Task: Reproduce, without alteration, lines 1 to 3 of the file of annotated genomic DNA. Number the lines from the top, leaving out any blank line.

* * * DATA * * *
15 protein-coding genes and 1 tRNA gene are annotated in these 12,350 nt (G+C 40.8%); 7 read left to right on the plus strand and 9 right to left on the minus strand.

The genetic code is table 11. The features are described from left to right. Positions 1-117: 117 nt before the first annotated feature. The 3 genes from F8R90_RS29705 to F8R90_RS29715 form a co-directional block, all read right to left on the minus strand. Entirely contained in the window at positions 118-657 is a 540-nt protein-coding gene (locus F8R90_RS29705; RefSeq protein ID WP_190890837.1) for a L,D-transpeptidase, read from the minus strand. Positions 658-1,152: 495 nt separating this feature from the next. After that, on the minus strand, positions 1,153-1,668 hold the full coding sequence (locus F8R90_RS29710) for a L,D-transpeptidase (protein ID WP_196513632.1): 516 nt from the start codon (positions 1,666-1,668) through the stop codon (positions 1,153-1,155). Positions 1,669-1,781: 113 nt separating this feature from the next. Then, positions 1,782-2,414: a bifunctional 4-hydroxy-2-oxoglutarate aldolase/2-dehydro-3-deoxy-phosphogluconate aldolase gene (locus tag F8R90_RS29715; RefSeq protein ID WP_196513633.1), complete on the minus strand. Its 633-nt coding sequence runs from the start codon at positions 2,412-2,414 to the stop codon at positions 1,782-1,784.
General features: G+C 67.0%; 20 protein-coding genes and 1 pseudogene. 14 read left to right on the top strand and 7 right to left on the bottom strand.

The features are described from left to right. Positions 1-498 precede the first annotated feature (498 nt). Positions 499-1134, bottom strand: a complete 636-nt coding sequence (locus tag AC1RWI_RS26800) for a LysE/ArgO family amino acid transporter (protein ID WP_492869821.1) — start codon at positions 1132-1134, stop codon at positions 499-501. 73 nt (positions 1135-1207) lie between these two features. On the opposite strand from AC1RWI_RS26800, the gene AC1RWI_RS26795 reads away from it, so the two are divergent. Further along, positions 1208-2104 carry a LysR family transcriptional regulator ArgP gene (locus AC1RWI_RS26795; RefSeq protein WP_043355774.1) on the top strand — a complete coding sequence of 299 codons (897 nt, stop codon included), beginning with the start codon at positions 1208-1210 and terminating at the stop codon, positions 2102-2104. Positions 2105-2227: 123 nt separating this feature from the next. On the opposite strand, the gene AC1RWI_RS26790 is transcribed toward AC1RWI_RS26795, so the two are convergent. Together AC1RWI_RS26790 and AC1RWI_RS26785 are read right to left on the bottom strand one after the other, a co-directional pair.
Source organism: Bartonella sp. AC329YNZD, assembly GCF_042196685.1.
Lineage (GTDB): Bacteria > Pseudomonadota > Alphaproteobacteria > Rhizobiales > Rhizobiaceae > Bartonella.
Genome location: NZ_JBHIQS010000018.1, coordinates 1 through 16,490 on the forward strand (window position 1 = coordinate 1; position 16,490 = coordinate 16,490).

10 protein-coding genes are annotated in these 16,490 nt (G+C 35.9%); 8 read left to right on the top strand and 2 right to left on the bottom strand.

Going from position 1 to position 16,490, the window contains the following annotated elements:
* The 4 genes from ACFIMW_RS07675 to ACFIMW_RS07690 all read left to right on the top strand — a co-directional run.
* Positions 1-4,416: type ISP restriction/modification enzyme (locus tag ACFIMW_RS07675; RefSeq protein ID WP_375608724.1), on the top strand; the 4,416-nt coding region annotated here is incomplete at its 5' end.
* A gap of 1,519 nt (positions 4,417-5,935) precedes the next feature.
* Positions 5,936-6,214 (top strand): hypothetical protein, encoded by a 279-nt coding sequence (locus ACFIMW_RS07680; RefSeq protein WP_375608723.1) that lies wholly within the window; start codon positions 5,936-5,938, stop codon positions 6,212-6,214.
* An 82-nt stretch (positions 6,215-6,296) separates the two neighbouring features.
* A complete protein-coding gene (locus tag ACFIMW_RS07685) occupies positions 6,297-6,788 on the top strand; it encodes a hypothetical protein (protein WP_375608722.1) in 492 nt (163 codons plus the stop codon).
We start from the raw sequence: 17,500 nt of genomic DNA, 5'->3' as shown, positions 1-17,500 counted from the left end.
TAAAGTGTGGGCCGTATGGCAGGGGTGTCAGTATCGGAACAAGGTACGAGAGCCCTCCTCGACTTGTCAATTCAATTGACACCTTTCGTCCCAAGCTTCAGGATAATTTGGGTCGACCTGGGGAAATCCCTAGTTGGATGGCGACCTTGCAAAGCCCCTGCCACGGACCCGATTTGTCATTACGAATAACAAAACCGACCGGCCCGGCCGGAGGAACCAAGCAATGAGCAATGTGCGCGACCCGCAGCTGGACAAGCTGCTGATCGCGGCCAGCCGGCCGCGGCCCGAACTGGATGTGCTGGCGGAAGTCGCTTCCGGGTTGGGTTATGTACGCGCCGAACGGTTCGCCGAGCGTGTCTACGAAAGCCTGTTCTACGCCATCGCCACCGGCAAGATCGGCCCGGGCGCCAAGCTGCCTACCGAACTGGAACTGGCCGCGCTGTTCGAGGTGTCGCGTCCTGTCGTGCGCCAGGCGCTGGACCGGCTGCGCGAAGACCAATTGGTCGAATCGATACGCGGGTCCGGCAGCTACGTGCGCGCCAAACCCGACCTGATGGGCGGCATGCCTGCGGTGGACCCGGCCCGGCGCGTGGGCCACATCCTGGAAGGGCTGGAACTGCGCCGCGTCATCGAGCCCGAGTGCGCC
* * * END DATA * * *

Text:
15 protein-coding genes and 1 tRNA gene are annotated in these 12,350 nt (G+C 40.8%); 7 read left to right on the plus strand and 9 right to left on the minus strand.

The genetic code is table 11. The features are described from left to right. Positions 1-117: 117 nt before the first annotated feature. The 3 genes from F8R90_RS29705 to F8R90_RS29715 form a co-directional block, all read right to left on the minus strand. Entirely contained in the window at positions 118-657 is a 540-nt protein-coding gene (locus F8R90_RS29705; RefSeq protein ID WP_190890837.1) for a L,D-transpeptidase, read from the minus strand. Positions 658-1,152: 495 nt separating this feature from the next. After that, on the minus strand, positions 1,153-1,668 hold the full coding sequence (locus F8R90_RS29710) for a L,D-transpeptidase (protein ID WP_196513632.1): 516 nt from the start codon (positions 1,666-1,668) through the stop codon (positions 1,153-1,155). Positions 1,669-1,781: 113 nt separating this feature from the next. Then, positions 1,782-2,414: a bifunctional 4-hydroxy-2-oxoglutarate aldolase/2-dehydro-3-deoxy-phosphogluconate aldolase gene (locus tag F8R90_RS29715; RefSeq protein ID WP_196513633.1), complete on the minus strand. Its 633-nt coding sequence runs from the start codon at positions 2,412-2,414 to the stop codon at positions 1,782-1,784.
General features: G+C 67.0%; 20 protein-coding genes and 1 pseudogene. 14 read left to right on the top strand and 7 right to left on the bottom strand.